Two weekends ago, Tawn and I took a break in Singapore. It was a busy four days filled with seeing friends and eating. Singapore is well-known as a foodie’s paradise. Dinner the first night was with a group of Singaporean friends who took us to Number 3 Crab, an excellent seafood restaurant in the Tiong Bahru neighborhood.
Tiong Bahru is one of the the oldest housing estates in Singapore and has been undergoing something of a gentrification in the past few years. It is becoming quite a hip and happening place thanks to its charming mix of vaguely art deco government flats and traditional Chinese chop houses, with residents ranging from local Singaporeans to expatriates from all corners of the globe.
Having a drink (a Singapore Sling, of course) in the lobby of our hotel, the Millenium Orchard Hotel, located conveniently on the far end of Orchard Road, a short walk from the MRT station.
Number 3 Crab has been acclaimed as one of Singapore’s finest restaurants and its owners, Thomas and Wendy Lim, have an edge on the competition: they are purveyors of seafood, not just restaurateurs, and own a fresh seafood stall at a local market.
The menu, illustrated with large color photos, includes just about every type of seafood you could imagine, including crocodile paw, something we didn’t get around to sampling. In addition, they offer several meat dishes and a good selection of vegetables, so you can round out your dinner nicely.
Here is our dinner, in the order that the dishes arrived:
Stir fried greens – spinach, I think – in a light broth with fried silverfish on top.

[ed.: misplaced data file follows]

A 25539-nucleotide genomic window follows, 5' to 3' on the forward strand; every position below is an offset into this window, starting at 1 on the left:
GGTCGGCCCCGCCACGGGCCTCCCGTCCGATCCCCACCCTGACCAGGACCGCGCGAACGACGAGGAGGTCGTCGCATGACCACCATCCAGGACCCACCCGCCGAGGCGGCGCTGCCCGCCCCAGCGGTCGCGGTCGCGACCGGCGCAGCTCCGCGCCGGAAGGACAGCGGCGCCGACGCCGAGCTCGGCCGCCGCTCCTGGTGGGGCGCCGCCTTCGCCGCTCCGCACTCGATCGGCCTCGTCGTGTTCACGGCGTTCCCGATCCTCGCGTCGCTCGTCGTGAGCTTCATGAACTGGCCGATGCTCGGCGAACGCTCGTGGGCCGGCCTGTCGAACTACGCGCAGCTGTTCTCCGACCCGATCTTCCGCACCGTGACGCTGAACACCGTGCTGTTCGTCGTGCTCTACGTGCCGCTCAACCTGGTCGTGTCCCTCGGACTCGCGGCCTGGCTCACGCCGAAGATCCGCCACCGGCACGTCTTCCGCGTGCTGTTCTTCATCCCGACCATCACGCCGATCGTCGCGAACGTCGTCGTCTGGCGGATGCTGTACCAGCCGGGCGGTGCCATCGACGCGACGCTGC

Pork spareribs in a sweet, sticky, and rich coffee glaze. These were so wonderful, I almost forgot that we were going to eat crab and gorged on the ribs!
Crispy fried beancurd (tofu) which I think had chopped shrimp mixed into it. I may be wrong about that, though. In either case, it was tasty and the texture was a perfect contrast of crispy exterior and silken interior.
This is the clams with special sauce, which I think was enhanced with soy milk. I might be wrong about that, but it sure was tasty.
Hong Kong style steamed fish with a soy and oil sauce. This fish was really lovely, light, delicate, and perfectly cooked.
The first of our two crabs (serving seven of us) was prepared with a chili sauce. They give everyone a large plastic bib because there is no way to eat the crabs without making a mess of it. The sauce was nice, more sweet than spicy.
The second crab came with a special pepper sauce, which I found even more enjoyable than the chili sauce. The pepper sauce has a more complex flavor, using different types of pepper to add depth.
To get a sense of how large these crabs are, here’s me hoarding the first one. A lot of the time, I don’t see the point of messing around with crabs because they are too small to make the effort worthwhile. In this case, the crabs were huge and there was plenty of meat inside. The crabs were also very fresh, pulled from a tank kicking and screaming (well, kicking) and killed to order.
This dinner was a good example of Singaporean food at its best: simple dishes prepared with tremendously fresh ingredients and cooked with great skill. As a sign on their wall puts it, their name may be “Number 3 Crab” but they are definitely number one.